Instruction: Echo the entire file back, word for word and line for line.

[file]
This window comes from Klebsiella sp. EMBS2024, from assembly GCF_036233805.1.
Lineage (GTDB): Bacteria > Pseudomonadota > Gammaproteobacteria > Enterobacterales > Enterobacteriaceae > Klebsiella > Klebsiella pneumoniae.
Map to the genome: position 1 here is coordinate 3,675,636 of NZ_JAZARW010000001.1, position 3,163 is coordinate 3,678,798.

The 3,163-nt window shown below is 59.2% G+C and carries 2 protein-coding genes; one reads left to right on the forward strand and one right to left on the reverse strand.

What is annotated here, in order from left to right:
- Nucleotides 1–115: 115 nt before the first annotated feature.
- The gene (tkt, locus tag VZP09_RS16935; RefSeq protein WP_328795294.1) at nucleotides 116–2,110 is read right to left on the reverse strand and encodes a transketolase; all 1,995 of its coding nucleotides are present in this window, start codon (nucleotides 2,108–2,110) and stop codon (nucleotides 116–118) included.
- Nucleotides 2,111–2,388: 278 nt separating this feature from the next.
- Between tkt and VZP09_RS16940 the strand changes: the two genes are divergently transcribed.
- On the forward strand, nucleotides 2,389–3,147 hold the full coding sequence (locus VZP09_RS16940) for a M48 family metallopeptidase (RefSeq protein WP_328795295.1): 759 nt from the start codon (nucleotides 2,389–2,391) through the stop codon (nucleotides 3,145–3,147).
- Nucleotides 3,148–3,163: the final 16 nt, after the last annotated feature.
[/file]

This window comes from Klebsiella sp. EMBS2024, from assembly GCF_036233805.1.
Lineage (GTDB): Bacteria > Pseudomonadota > Gammaproteobacteria > Enterobacterales > Enterobacteriaceae > Klebsiella > Klebsiella pneumoniae.
Map to the genome: position 1 here is coordinate 3,675,636 of NZ_JAZARW010000001.1, position 3,163 is coordinate 3,678,798.

The 3,163-nt window shown below is 59.2% G+C and carries 2 protein-coding genes; one reads left to right on the forward strand and one right to left on the reverse strand.

What is annotated here, in order from left to right:
- Nucleotides 1–115: 115 nt before the first annotated feature.
- The gene (tkt, locus tag VZP09_RS16935; RefSeq protein WP_328795294.1) at nucleotides 116–2,110 is read right to left on the reverse strand and encodes a transketolase; all 1,995 of its coding nucleotides are present in this window, start codon (nucleotides 2,108–2,110) and stop codon (nucleotides 116–118) included.
- Nucleotides 2,111–2,388: 278 nt separating this feature from the next.
- Between tkt and VZP09_RS16940 the strand changes: the two genes are divergently transcribed.
- On the forward strand, nucleotides 2,389–3,147 hold the full coding sequence (locus VZP09_RS16940) for a M48 family metallopeptidase (RefSeq protein WP_328795295.1): 759 nt from the start codon (nucleotides 2,389–2,391) through the stop codon (nucleotides 3,145–3,147).
- Nucleotides 3,148–3,163: the final 16 nt, after the last annotated feature.